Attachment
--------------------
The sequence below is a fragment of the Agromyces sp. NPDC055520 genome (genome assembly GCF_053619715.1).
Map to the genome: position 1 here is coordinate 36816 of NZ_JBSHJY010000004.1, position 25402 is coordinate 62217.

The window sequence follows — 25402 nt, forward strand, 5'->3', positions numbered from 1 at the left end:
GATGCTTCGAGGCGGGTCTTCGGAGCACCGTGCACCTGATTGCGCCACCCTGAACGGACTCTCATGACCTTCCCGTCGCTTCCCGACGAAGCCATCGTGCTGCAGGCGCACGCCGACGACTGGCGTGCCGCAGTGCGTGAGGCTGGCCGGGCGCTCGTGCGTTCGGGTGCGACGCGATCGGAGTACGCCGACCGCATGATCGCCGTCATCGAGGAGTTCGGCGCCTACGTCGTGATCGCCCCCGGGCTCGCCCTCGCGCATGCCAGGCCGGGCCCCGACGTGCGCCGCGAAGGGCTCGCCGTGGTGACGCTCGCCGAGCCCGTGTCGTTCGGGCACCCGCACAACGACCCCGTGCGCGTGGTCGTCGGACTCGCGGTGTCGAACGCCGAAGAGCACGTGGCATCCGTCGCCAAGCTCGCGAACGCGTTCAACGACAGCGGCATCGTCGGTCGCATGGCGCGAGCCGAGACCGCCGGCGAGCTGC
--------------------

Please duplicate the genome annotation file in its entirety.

The sequence below is a fragment of the Agromyces sp. NPDC055520 genome (genome assembly GCF_053619715.1).
Map to the genome: position 1 here is coordinate 36816 of NZ_JBSHJY010000004.1, position 25402 is coordinate 62217.

The window sequence follows — 25402 nt, forward strand, 5'->3', positions numbered from 1 at the left end:
GATGCTTCGAGGCGGGTCTTCGGAGCACCGTGCACCTGATTGCGCCACCCTGAACGGACTCTCATGACCTTCCCGTCGCTTCCCGACGAAGCCATCGTGCTGCAGGCGCACGCCGACGACTGGCGTGCCGCAGTGCGTGAGGCTGGCCGGGCGCTCGTGCGTTCGGGTGCGACGCGATCGGAGTACGCCGACCGCATGATCGCCGTCATCGAGGAGTTCGGCGCCTACGTCGTGATCGCCCCCGGGCTCGCCCTCGCGCATGCCAGGCCGGGCCCCGACGTGCGCCGCGAAGGGCTCGCCGTGGTGACGCTCGCCGAGCCCGTGTCGTTCGGGCACCCGCACAACGACCCCGTGCGCGTGGTCGTCGGACTCGCGGTGTCGAACGCCGAAGAGCACGTGGCATCCGTCGCCAAGCTCGCGAACGCGTTCAACGACAGCGGCATCGTCGGTCGCATGGCGCGAGCCGAGACCGCCGGCGAGCTGC